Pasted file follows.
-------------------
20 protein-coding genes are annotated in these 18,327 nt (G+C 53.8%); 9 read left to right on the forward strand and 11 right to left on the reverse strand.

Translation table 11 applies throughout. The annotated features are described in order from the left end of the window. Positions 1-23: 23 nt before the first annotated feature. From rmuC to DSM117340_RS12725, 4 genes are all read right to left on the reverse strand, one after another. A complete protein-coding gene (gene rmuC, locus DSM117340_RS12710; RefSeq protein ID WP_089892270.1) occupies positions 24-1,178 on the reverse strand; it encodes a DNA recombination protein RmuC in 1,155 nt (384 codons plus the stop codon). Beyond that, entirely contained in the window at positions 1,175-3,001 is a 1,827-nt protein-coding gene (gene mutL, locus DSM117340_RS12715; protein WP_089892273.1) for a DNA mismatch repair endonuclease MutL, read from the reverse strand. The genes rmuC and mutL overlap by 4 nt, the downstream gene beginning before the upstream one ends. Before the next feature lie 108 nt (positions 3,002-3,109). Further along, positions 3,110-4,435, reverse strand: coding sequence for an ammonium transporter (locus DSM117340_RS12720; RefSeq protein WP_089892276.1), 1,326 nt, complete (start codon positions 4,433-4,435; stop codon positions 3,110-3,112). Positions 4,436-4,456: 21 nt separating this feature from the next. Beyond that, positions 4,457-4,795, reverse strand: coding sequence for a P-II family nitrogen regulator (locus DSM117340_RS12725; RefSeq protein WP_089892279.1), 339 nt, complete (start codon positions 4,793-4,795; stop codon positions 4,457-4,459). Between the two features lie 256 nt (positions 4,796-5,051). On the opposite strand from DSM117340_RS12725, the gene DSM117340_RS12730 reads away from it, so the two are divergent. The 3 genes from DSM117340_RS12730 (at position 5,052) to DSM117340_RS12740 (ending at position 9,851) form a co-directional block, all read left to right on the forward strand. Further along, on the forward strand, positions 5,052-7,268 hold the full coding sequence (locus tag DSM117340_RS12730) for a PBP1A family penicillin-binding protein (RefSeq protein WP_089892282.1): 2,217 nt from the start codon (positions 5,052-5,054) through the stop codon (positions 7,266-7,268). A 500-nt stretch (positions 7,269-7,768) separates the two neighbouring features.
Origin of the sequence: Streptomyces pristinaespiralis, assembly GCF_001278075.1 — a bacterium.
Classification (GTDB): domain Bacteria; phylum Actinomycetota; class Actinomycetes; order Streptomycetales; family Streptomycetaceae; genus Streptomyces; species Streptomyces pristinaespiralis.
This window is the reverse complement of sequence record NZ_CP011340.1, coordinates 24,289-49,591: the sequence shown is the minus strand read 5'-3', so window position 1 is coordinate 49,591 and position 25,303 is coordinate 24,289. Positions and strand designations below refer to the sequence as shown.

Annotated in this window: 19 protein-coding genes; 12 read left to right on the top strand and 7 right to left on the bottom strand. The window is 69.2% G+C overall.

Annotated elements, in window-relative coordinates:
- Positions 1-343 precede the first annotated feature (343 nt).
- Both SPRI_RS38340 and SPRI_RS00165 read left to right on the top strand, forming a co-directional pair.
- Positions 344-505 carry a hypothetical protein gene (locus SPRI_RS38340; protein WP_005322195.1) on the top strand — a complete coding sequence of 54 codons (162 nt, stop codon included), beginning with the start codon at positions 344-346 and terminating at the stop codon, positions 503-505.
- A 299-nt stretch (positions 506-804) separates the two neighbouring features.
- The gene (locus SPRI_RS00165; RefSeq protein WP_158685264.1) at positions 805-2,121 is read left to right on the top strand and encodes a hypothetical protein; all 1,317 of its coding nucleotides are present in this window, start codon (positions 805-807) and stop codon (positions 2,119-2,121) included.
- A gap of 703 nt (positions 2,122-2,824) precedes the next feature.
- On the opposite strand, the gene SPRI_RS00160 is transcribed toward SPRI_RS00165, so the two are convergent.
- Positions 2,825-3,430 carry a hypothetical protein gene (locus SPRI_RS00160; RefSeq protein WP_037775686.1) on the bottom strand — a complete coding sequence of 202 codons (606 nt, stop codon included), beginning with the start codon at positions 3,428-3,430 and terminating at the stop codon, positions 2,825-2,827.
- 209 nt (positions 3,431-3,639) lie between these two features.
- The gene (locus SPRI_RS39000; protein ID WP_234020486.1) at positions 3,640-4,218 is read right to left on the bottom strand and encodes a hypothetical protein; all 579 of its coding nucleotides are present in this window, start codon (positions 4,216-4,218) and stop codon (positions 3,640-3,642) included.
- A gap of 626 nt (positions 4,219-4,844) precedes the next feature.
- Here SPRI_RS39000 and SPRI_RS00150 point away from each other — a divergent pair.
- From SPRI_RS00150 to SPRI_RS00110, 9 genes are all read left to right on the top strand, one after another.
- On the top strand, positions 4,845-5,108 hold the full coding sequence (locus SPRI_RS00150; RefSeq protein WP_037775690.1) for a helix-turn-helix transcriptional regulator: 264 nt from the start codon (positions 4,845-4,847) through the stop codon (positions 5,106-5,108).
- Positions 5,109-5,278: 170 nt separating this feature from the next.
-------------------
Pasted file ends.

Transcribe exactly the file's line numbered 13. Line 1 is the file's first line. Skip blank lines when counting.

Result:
- A gap of 703 nt (positions 2,122-2,824) precedes the next feature.